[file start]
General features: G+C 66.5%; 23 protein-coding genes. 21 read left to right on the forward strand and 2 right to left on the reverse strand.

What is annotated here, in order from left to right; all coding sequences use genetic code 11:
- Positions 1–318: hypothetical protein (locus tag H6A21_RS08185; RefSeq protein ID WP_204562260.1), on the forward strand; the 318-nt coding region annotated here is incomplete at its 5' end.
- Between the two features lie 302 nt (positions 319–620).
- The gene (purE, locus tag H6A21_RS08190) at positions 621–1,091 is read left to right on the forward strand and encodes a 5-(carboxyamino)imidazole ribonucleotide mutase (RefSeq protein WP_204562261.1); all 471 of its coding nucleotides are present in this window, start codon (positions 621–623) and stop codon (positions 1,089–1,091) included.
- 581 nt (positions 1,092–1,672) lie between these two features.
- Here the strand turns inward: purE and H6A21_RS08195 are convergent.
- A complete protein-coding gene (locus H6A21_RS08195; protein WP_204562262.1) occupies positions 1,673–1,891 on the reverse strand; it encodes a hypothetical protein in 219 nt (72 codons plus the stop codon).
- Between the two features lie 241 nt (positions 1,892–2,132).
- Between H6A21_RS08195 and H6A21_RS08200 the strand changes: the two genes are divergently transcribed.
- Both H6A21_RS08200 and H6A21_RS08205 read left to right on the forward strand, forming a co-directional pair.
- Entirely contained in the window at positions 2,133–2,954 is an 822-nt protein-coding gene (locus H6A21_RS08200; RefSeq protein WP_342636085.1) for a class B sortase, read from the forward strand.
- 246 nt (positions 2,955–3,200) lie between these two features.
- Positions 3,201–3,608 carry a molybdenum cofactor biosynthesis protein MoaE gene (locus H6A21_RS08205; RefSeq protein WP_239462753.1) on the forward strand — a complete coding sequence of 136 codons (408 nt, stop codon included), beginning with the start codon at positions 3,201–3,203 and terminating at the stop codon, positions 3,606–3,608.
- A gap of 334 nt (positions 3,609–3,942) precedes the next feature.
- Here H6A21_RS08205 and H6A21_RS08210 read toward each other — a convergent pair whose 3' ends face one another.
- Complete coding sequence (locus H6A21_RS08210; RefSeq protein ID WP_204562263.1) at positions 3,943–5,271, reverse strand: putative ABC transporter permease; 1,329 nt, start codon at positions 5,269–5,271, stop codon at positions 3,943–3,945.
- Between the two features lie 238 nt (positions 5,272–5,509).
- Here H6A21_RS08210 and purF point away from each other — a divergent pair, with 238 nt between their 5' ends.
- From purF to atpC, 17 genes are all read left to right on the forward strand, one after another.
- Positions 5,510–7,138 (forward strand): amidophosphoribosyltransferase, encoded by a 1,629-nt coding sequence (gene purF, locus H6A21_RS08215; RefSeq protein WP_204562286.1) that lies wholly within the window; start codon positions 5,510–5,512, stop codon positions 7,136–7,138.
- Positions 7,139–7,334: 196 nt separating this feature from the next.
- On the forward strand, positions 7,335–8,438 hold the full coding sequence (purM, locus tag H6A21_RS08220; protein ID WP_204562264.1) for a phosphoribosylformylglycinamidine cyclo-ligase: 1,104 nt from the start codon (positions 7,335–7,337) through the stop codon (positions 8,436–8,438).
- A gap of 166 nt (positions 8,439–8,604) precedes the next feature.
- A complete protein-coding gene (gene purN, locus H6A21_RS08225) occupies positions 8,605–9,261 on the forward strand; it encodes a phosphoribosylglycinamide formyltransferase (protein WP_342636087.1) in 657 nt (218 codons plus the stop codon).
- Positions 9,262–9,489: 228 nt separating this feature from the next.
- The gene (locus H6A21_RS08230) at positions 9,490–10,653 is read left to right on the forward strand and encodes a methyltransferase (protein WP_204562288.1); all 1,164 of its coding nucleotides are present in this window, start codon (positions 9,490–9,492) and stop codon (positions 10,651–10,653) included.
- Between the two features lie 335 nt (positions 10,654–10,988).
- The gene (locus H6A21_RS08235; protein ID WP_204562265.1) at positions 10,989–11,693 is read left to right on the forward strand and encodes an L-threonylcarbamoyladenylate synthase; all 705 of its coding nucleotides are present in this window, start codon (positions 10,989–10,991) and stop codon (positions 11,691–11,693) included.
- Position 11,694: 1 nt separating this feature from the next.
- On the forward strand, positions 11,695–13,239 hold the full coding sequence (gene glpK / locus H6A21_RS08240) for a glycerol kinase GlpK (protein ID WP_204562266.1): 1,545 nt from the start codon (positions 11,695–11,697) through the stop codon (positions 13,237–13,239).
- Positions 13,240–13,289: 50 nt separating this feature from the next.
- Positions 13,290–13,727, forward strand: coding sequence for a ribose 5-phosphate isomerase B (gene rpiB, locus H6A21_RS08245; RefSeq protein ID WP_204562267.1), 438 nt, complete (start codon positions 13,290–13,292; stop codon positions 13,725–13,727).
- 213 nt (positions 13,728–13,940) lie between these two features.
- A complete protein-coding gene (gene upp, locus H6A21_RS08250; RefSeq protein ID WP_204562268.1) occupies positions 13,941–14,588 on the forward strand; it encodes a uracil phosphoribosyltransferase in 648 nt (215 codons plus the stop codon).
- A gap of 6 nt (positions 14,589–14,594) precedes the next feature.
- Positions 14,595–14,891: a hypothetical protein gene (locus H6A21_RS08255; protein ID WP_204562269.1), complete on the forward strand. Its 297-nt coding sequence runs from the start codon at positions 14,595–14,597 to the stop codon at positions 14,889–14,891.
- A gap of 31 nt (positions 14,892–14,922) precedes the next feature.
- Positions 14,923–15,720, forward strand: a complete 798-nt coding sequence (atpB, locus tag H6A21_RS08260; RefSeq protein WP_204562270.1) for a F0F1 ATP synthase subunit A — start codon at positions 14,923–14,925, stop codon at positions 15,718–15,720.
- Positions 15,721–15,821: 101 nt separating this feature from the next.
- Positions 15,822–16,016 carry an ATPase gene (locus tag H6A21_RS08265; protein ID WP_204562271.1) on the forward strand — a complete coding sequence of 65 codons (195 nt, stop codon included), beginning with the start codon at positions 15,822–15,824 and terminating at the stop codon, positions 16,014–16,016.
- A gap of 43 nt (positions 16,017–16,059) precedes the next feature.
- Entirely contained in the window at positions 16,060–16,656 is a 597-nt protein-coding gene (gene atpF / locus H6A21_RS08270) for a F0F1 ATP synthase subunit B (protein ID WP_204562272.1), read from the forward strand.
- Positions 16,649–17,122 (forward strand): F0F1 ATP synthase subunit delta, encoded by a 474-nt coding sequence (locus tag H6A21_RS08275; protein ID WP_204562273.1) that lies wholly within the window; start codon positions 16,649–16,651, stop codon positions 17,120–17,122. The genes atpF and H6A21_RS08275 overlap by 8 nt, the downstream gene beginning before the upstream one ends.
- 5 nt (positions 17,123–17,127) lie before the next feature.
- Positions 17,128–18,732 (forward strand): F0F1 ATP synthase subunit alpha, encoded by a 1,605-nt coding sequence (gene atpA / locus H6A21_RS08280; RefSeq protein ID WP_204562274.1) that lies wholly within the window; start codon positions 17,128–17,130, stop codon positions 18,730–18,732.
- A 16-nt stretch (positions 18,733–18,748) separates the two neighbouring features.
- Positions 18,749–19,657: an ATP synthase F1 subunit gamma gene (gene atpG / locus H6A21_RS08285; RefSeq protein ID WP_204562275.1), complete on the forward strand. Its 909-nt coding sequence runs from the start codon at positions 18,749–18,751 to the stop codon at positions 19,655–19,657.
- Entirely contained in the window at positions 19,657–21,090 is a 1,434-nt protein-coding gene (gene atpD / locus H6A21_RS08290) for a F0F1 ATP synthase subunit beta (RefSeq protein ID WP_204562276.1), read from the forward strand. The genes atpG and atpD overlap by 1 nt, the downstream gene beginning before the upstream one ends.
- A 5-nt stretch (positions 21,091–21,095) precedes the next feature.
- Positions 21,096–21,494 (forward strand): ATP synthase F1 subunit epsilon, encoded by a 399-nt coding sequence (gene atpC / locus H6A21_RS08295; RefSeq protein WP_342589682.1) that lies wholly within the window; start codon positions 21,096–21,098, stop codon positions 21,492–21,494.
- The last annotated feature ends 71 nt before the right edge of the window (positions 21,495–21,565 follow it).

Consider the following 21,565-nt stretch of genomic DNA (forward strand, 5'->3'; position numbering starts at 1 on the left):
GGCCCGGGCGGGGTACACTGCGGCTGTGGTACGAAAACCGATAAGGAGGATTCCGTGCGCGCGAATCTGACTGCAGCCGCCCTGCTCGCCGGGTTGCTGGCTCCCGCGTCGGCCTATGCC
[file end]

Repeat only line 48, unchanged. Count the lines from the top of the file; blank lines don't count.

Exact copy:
- Positions 18,749–19,657: an ATP synthase F1 subunit gamma gene (gene atpG / locus H6A21_RS08285; RefSeq protein ID WP_204562275.1), complete on the forward strand. Its 909-nt coding sequence runs from the start codon at positions 18,749–18,751 to the stop codon at positions 19,655–19,657.